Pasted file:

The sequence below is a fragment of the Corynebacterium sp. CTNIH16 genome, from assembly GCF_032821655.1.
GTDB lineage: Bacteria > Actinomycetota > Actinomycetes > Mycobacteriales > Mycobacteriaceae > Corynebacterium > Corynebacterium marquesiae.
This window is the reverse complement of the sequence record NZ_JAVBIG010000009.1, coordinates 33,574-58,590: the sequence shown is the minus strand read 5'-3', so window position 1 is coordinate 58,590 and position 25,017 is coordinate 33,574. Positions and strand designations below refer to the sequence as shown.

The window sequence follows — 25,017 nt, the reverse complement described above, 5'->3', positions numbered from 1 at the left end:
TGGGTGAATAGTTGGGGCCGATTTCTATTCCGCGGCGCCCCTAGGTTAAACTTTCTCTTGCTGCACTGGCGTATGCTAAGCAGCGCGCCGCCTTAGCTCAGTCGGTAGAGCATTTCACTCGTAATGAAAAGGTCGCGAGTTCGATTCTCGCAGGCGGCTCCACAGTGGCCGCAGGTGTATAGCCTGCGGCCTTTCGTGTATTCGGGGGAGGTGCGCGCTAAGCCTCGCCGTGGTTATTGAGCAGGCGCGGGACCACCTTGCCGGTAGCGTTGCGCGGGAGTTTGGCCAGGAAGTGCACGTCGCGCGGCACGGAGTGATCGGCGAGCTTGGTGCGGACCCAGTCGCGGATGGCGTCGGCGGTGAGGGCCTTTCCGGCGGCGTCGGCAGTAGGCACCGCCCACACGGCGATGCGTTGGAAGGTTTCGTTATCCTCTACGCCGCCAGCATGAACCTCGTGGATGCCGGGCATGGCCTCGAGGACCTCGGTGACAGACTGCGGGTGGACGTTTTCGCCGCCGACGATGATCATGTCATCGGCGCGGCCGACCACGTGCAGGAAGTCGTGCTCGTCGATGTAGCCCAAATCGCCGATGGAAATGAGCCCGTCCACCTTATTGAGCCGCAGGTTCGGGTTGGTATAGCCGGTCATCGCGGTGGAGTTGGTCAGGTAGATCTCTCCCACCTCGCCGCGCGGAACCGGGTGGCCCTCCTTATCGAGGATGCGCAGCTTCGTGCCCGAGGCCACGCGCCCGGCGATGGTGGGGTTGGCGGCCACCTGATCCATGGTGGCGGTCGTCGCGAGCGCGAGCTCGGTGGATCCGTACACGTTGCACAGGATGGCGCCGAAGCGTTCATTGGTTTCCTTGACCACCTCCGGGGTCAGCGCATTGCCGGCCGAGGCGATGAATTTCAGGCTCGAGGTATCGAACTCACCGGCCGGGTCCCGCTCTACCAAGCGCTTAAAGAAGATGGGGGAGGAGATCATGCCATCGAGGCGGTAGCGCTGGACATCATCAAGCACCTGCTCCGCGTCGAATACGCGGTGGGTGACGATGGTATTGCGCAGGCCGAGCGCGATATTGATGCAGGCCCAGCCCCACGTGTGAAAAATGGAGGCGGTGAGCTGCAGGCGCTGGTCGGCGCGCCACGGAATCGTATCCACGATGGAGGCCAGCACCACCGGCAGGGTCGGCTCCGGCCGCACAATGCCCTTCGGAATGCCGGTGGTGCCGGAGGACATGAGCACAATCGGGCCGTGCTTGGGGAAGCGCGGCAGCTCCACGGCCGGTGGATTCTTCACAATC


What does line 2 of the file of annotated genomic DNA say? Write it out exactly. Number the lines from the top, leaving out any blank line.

GTDB lineage: Bacteria > Actinomycetota > Actinomycetes > Mycobacteriales > Mycobacteriaceae > Corynebacterium > Corynebacterium marquesiae.